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February 22, 2021

What to Put in Your Story (and What Not To)

I have been contemplating writing or filming a piece on “Why I (Book) Blog”, which may at some point be forthcoming, but the long and the short of it is, I find it useful to analyze stories. Note, stories, not books. As you’ll know from my Rant Rave Reviews to my four-part series on different mediums of fiction, I consider books, movies, video games, and so on to all hold value in terms of narrative structure and choice.

Despite their differences, all stories have one thing in common: someone wrote them. Which means that someone, or someones, chose what to put in them and what not to put in them. This might seem obvious, but the import of this fact seems to allude many an amateur writer and book critic. Particularly when talking shop, writers seem so focused on what taboos to avoid or what structures to follow that they forget the most basic question: what should go in the story? And its mirror image, what can be left out.

If this all seems opaque, let me illustrate with some examples.


3rd Person Omniscient: In Frame and In Focus

Someone on Twitter asked if, when writing 3rd person omniscient, it would be cheating to have a twist, since that would mean keeping facts from the reader and thus, I suppose, no longer be omniscient. I told her not to worry. As the writer, she gets to decide what is in frame in focus, and what is out.

Think of 3rd person omniscient as the lens of a camera in a movie. It shows the scene, apparently without bias, and may focus in on one character or another, or have wide shots, close ups, etc. The skilled movie-maker can still pull off wild twists, simply by decided where and how to point their camera.

Similarly, the author can choose what to focus on. Nay, she must choose, as it is literally impossible to describe every object, every action, and everything else that happens in a given scene. Even if possible, it would be boring.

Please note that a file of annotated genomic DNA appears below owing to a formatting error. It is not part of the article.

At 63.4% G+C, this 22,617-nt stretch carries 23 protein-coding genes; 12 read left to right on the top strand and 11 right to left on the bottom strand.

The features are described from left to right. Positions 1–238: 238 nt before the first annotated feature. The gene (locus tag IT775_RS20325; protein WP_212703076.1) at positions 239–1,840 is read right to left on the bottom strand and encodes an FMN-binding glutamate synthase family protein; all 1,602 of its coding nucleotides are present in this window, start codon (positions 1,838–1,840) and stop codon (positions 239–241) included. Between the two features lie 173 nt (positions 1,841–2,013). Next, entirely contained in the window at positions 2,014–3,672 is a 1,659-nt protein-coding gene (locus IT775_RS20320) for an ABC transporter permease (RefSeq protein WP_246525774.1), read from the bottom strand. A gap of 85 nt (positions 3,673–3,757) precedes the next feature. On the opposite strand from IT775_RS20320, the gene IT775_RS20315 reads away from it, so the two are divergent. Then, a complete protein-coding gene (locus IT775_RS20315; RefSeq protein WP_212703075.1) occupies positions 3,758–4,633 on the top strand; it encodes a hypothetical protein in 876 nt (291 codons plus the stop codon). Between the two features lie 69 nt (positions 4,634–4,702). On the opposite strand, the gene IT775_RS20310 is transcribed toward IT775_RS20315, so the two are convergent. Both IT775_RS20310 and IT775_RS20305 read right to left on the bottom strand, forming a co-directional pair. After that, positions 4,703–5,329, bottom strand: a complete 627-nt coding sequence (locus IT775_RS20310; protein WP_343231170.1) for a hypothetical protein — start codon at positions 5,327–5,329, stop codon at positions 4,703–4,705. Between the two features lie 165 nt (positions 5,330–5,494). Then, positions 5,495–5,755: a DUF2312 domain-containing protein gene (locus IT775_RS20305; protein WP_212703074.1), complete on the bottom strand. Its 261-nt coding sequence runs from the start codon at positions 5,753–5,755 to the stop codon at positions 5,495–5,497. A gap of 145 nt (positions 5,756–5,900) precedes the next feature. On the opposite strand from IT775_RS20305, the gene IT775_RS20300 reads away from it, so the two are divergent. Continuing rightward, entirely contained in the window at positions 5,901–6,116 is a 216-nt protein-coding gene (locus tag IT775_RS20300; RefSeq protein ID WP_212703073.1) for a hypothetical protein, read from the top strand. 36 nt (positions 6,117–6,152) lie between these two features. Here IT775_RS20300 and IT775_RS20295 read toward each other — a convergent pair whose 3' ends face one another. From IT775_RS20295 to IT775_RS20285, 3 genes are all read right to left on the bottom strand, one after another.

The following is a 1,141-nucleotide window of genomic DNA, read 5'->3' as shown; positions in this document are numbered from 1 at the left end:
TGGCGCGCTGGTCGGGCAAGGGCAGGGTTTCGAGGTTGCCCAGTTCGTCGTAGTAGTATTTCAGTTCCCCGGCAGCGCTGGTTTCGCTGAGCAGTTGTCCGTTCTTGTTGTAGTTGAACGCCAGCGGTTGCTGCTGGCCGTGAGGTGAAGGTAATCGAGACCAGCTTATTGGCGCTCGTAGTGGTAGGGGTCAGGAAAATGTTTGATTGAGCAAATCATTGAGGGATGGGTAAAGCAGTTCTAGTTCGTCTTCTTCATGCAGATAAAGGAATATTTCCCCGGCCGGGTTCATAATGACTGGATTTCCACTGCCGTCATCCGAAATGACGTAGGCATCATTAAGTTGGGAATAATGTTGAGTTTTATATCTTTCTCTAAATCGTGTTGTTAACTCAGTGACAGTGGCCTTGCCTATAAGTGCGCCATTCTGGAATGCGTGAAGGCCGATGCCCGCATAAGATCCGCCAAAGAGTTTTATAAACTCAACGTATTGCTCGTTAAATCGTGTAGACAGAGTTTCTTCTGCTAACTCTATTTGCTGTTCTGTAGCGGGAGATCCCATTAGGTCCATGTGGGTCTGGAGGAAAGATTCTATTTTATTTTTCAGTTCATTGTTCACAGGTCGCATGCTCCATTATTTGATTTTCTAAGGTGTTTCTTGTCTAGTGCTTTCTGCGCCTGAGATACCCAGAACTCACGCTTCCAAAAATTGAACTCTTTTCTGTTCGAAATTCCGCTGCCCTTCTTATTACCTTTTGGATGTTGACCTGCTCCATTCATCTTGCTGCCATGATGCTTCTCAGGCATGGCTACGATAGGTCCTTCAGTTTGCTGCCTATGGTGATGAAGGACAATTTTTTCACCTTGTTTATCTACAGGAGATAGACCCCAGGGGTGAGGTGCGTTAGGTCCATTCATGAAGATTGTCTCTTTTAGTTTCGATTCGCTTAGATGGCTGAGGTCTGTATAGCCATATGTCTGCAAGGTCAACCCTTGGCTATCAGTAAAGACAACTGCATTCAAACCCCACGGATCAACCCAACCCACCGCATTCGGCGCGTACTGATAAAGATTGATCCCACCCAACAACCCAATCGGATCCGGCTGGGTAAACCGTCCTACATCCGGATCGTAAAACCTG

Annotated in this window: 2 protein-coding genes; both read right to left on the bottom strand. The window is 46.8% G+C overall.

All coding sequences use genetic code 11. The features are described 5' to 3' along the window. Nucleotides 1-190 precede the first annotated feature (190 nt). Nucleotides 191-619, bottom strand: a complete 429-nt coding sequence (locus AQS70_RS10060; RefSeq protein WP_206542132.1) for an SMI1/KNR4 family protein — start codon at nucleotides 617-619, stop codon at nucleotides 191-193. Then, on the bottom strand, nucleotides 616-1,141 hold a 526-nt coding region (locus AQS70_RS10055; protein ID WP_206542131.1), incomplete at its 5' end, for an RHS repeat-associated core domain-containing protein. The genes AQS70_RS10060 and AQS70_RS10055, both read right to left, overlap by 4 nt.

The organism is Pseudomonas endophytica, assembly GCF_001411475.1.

This is why I think it’s helpful to analyze non-book media. What do those storytellers do, and why, and can that translate to a book? In this case, the eye of the camera is a perfect analogy for the view of omniscient 3rd.


Memoir and Other Nonfiction

In another online interaction, I mentioned that, if I ever get around to writing a memoir of library life, I might just leave COVID out (probably not, anymore, but this was back in May, and I was young and naive). Shocked, someone replied that it’s such a huge event and part of everyone’s lives; why would I do that? They might well have said how can I do that.

Because it’s a memoir, basically. Memoirs, unlike autobiographies, focus on one aspect of a person’s life. They don’t need to include everything. If it hadn’t dragged on for months and actually affected the type of experiences I want to put in my book (ie, weird things that patrons and staff do at the library), there would be no point in including it.

One can write a memoir set during the year 2001 without delving into the World Trade Center Attack, though it was the most influential event on that year and the next decade for two countries. I was in middle school then; my “middle school memoir” would include, mostly, adolescent girl and Catholic school silliness. Maybe two pages might be devoted to the attacks, because, at that point in my life, they pretty much affected two days of my consciousness. It wasn’t for a while that my focus, my lens, really realized all the repercussions.